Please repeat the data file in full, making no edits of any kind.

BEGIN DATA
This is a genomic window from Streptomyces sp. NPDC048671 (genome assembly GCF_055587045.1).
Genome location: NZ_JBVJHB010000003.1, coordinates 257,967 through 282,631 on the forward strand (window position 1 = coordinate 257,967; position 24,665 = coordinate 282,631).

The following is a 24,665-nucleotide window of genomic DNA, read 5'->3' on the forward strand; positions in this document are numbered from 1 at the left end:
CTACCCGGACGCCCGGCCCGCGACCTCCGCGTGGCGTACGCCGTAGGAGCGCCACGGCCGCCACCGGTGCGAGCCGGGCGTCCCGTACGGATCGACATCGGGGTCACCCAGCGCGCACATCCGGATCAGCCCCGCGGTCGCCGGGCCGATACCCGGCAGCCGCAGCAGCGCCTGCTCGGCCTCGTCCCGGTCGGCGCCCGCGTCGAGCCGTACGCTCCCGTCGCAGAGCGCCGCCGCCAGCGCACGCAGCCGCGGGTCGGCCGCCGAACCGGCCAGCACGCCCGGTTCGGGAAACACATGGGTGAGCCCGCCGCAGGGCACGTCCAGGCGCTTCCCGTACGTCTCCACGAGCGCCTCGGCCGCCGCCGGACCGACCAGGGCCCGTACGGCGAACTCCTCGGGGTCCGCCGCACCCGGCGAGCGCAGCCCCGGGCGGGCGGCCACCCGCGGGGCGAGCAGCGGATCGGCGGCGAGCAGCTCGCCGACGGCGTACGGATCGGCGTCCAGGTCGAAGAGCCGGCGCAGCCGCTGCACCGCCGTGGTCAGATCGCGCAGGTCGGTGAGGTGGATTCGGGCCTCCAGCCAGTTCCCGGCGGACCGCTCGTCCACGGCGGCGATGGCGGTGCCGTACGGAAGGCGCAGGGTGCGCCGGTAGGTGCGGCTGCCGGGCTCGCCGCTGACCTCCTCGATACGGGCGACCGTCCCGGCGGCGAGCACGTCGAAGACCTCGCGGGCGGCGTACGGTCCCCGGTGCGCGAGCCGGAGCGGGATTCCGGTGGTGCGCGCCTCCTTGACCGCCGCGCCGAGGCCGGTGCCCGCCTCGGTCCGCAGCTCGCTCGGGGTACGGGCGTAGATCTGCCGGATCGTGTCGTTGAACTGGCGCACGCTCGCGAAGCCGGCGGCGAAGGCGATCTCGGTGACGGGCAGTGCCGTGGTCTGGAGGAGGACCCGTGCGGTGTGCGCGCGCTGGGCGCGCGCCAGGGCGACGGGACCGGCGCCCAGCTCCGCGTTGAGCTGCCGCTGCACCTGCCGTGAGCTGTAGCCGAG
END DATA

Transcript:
This is a genomic window from Streptomyces sp. NPDC048671 (genome assembly GCF_055587045.1).
Genome location: NZ_JBVJHB010000003.1, coordinates 257,967 through 282,631 on the forward strand (window position 1 = coordinate 257,967; position 24,665 = coordinate 282,631).

The following is a 24,665-nucleotide window of genomic DNA, read 5'->3' on the forward strand; positions in this document are numbered from 1 at the left end:
CTACCCGGACGCCCGGCCCGCGACCTCCGCGTGGCGTACGCCGTAGGAGCGCCACGGCCGCCACCGGTGCGAGCCGGGCGTCCCGTACGGATCGACATCGGGGTCACCCAGCGCGCACATCCGGATCAGCCCCGCGGTCGCCGGGCCGATACCCGGCAGCCGCAGCAGCGCCTGCTCGGCCTCGTCCCGGTCGGCGCCCGCGTCGAGCCGTACGCTCCCGTCGCAGAGCGCCGCCGCCAGCGCACGCAGCCGCGGGTCGGCCGCCGAACCGGCCAGCACGCCCGGTTCGGGAAACACATGGGTGAGCCCGCCGCAGGGCACGTCCAGGCGCTTCCCGTACGTCTCCACGAGCGCCTCGGCCGCCGCCGGACCGACCAGGGCCCGTACGGCGAACTCCTCGGGGTCCGCCGCACCCGGCGAGCGCAGCCCCGGGCGGGCGGCCACCCGCGGGGCGAGCAGCGGATCGGCGGCGAGCAGCTCGCCGACGGCGTACGGATCGGCGTCCAGGTCGAAGAGCCGGCGCAGCCGCTGCACCGCCGTGGTCAGATCGCGCAGGTCGGTGAGGTGGATTCGGGCCTCCAGCCAGTTCCCGGCGGACCGCTCGTCCACGGCGGCGATGGCGGTGCCGTACGGAAGGCGCAGGGTGCGCCGGTAGGTGCGGCTGCCGGGCTCGCCGCTGACCTCCTCGATACGGGCGACCGTCCCGGCGGCGAGCACGTCGAAGACCTCGCGGGCGGCGTACGGTCCCCGGTGCGCGAGCCGGAGCGGGATTCCGGTGGTGCGCGCCTCCTTGACCGCCGCGCCGAGGCCGGTGCCCGCCTCGGTCCGCAGCTCGCTCGGGGTACGGGCGTAGATCTGCCGGATCGTGTCGTTGAACTGGCGCACGCTCGCGAAGCCGGCGGCGAAGGCGATCTCGGTGACGGGCAGTGCCGTGGTCTGGAGGAGGACCCGTGCGGTGTGCGCGCGCTGGGCGCGCGCCAGGGCGACGGGACCGGCGCCCAGCTCCGCGTTGAGCTGCCGCTGCACCTGCCGTGAGCTGTAGCCGAG